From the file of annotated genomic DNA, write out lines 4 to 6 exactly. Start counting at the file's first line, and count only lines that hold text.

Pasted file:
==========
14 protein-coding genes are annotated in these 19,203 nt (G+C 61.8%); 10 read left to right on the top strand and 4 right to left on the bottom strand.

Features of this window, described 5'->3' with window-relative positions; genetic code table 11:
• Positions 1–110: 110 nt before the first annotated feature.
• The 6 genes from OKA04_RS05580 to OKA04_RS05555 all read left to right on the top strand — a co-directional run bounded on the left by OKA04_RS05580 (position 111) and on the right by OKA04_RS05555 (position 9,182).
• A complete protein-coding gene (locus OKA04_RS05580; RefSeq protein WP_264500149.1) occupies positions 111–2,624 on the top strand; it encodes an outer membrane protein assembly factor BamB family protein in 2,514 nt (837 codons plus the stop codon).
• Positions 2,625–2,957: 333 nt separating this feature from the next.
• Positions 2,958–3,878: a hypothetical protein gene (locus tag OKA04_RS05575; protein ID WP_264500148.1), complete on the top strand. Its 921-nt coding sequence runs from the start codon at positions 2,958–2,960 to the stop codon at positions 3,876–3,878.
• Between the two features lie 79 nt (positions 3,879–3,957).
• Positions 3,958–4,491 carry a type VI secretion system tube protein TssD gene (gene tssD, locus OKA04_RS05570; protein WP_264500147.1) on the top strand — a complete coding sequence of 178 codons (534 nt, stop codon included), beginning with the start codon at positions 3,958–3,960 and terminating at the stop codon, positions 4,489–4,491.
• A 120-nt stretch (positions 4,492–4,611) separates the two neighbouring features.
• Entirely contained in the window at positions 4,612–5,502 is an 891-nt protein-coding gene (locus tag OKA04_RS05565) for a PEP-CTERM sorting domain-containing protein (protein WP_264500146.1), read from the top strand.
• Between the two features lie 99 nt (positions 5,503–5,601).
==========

• The 6 genes from OKA04_RS05580 to OKA04_RS05555 all read left to right on the top strand — a co-directional run bounded on the left by OKA04_RS05580 (position 111) and on the right by OKA04_RS05555 (position 9,182).
• A complete protein-coding gene (locus OKA04_RS05580; RefSeq protein WP_264500149.1) occupies positions 111–2,624 on the top strand; it encodes an outer membrane protein assembly factor BamB family protein in 2,514 nt (837 codons plus the stop codon).
• Positions 2,625–2,957: 333 nt separating this feature from the next.